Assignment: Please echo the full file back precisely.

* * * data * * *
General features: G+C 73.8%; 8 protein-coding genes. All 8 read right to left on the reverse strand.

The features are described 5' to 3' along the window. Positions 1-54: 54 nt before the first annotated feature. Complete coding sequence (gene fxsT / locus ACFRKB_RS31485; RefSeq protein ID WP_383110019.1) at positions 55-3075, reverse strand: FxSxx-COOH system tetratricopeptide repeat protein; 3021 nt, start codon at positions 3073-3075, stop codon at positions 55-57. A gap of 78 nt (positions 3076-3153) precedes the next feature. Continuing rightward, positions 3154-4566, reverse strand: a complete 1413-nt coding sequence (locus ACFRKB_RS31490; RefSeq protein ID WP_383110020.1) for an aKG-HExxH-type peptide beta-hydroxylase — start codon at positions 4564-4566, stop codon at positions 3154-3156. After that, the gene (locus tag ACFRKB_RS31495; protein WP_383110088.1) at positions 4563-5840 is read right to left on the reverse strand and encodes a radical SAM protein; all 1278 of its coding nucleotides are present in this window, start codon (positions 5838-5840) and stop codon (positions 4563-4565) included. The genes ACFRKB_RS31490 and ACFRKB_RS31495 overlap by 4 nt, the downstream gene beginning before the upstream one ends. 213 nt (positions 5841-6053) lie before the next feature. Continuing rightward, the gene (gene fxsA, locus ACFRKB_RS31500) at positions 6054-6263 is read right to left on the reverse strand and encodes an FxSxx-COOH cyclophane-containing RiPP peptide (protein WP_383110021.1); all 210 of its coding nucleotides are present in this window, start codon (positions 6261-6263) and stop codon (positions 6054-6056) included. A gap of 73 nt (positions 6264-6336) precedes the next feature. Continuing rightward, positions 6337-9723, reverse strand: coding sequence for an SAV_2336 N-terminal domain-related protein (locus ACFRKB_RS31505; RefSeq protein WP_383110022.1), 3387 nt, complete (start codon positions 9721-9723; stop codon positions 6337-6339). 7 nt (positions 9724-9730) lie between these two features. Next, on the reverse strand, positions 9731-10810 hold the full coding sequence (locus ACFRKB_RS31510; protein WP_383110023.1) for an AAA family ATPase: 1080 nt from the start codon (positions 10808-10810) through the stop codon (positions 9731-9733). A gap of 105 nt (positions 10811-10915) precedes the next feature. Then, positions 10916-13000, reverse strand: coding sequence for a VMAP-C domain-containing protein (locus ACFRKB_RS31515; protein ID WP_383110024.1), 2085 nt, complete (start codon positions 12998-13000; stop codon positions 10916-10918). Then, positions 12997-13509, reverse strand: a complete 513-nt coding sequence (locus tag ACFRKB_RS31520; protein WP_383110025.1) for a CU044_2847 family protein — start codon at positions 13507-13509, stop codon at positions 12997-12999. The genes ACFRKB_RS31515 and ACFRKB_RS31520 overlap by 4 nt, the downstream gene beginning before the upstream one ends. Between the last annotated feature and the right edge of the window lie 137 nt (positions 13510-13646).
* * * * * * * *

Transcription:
General features: G+C 73.8%; 8 protein-coding genes. All 8 read right to left on the reverse strand.

The features are described 5' to 3' along the window. Positions 1-54: 54 nt before the first annotated feature. Complete coding sequence (gene fxsT / locus ACFRKB_RS31485; RefSeq protein ID WP_383110019.1) at positions 55-3075, reverse strand: FxSxx-COOH system tetratricopeptide repeat protein; 3021 nt, start codon at positions 3073-3075, stop codon at positions 55-57. A gap of 78 nt (positions 3076-3153) precedes the next feature. Continuing rightward, positions 3154-4566, reverse strand: a complete 1413-nt coding sequence (locus ACFRKB_RS31490; RefSeq protein ID WP_383110020.1) for an aKG-HExxH-type peptide beta-hydroxylase — start codon at positions 4564-4566, stop codon at positions 3154-3156. After that, the gene (locus tag ACFRKB_RS31495; protein WP_383110088.1) at positions 4563-5840 is read right to left on the reverse strand and encodes a radical SAM protein; all 1278 of its coding nucleotides are present in this window, start codon (positions 5838-5840) and stop codon (positions 4563-4565) included. The genes ACFRKB_RS31490 and ACFRKB_RS31495 overlap by 4 nt, the downstream gene beginning before the upstream one ends. 213 nt (positions 5841-6053) lie before the next feature. Continuing rightward, the gene (gene fxsA, locus ACFRKB_RS31500) at positions 6054-6263 is read right to left on the reverse strand and encodes an FxSxx-COOH cyclophane-containing RiPP peptide (protein WP_383110021.1); all 210 of its coding nucleotides are present in this window, start codon (positions 6261-6263) and stop codon (positions 6054-6056) included. A gap of 73 nt (positions 6264-6336) precedes the next feature. Continuing rightward, positions 6337-9723, reverse strand: coding sequence for an SAV_2336 N-terminal domain-related protein (locus ACFRKB_RS31505; RefSeq protein WP_383110022.1), 3387 nt, complete (start codon positions 9721-9723; stop codon positions 6337-6339). 7 nt (positions 9724-9730) lie between these two features. Next, on the reverse strand, positions 9731-10810 hold the full coding sequence (locus ACFRKB_RS31510; protein WP_383110023.1) for an AAA family ATPase: 1080 nt from the start codon (positions 10808-10810) through the stop codon (positions 9731-9733). A gap of 105 nt (positions 10811-10915) precedes the next feature. Then, positions 10916-13000, reverse strand: coding sequence for a VMAP-C domain-containing protein (locus ACFRKB_RS31515; protein ID WP_383110024.1), 2085 nt, complete (start codon positions 12998-13000; stop codon positions 10916-10918). Then, positions 12997-13509, reverse strand: a complete 513-nt coding sequence (locus tag ACFRKB_RS31520; protein WP_383110025.1) for a CU044_2847 family protein — start codon at positions 13507-13509, stop codon at positions 12997-12999. The genes ACFRKB_RS31515 and ACFRKB_RS31520 overlap by 4 nt, the downstream gene beginning before the upstream one ends. Between the last annotated feature and the right edge of the window lie 137 nt (positions 13510-13646).